for every 10 degrees of temperature drop? If you had your tire
pressure set on a warm day and now, overnight temperatures are
dropping below freezing, the tire pressure could easily drop 4
PSI (which happens to be enough to turn on the low tire pressure
warning light on most cars). The fix is simple... when setting
tire pressure this time of year, add about 4 to 5 PSI to the
Adding a little extra winter air pressure should cure your cold
weather tire pressure warning light problems. (Don’t forget to
switch to summer air pressure in the spring, which won’t be here
Letter To The Editor
There are some Northwood residents persistently presenting you
with an old and rather silly argument against full day
kindergarten. They stubbornly insist that because it has been
defeated at the polls (as separate warrant articles), it should
no longer be an option and they are furious that it has been put
directly into the school budget for the next year, claiming that
it’s a sneaky, back door way of doing business. In truth, there
are many opportunities for public comment and input along the
budget building process but they are not usually well attended
by busy working parents or anyone else really.
seems, by their logic, that once a warrant has been defeated by
those who showed up to vote (less than 900 total, for AND
against) on one given day of the year, it should not be brought
forth again. If this practice was always followed, the only
people voting in this country in 2017 would be white male
property owners. Sometimes it takes many attempts to make a
needed change the law of the land (think women’s right to vote,
Civil rights and black voting rights to name a very few).
However you feel about all day kindergarten in Northwood, please
don’t be swayed by this archaic argument. And please do get out
to vote in March, whichever way you plan to do so!
Beth Benham, RN, BSN
Northwood School Nurse
Letter To The Editor
Full-Day K and Economic Development
number of letters on the issue of full-day kindergarten have
referenced the fact that a stand-alone petition warrant article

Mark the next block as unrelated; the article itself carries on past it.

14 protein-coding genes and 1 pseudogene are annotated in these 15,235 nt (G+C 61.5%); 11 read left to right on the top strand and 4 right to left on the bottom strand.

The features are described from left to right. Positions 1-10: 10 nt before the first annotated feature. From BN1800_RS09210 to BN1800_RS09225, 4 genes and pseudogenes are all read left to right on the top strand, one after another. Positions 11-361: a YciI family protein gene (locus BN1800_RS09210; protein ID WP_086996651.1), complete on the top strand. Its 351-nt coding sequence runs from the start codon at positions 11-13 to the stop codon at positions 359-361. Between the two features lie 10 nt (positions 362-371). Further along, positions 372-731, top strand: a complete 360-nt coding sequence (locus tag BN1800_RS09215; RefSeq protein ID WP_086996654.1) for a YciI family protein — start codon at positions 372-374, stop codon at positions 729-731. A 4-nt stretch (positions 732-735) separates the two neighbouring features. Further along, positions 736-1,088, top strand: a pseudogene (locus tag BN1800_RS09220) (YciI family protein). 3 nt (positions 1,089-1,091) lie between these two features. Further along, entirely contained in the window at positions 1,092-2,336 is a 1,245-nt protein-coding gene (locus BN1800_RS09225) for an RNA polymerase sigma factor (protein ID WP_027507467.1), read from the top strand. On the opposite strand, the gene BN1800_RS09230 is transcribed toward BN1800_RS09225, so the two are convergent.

failed last year, and therefore, the School Board should not
have built it into this year’s budget. But there are number of
important differences between last year and this.
First, last year’s warrant could only call for raising the money
needed for FTK. It could not also say that by not running a
mid-day bus, $42,000 would be saved, making the actual cost
Also, as School Board Chair Keith McGuigan has pointed out, the
Board went though the budget looking for savings that could be
applied to the cost of FDK. For example, because of enrollment,
there will be two fewer positions to fill, and those savings can
be directed to FDK. And, of course, unlike last year, this
coming year, there is no $200K bond payment.
would also note that the budget would be significantly less had
not 16 additional students moved in to attend Coe-Brown. But
rather that bemoan this, let us learn from it.
People move to towns where there are good schools. A recent
article in the Concord Monitor pointed out that enrollments in
Hopkinton and Bow – both of which have FDK – have increased
while surrounding towns without it have not seen these
Offering FDK would make Northwood a more attractive town to move
into, holding home values steady – if not increasing them, and
that would increase our tax base.
Also, some of these new families might bring with them an
entrepreneurial spirit, resulting in some new business. Think
how many businesses in town are owned and operated by people who
you can think of FDK as an economic development tool – and also
the right thing to do for our youngest citizens.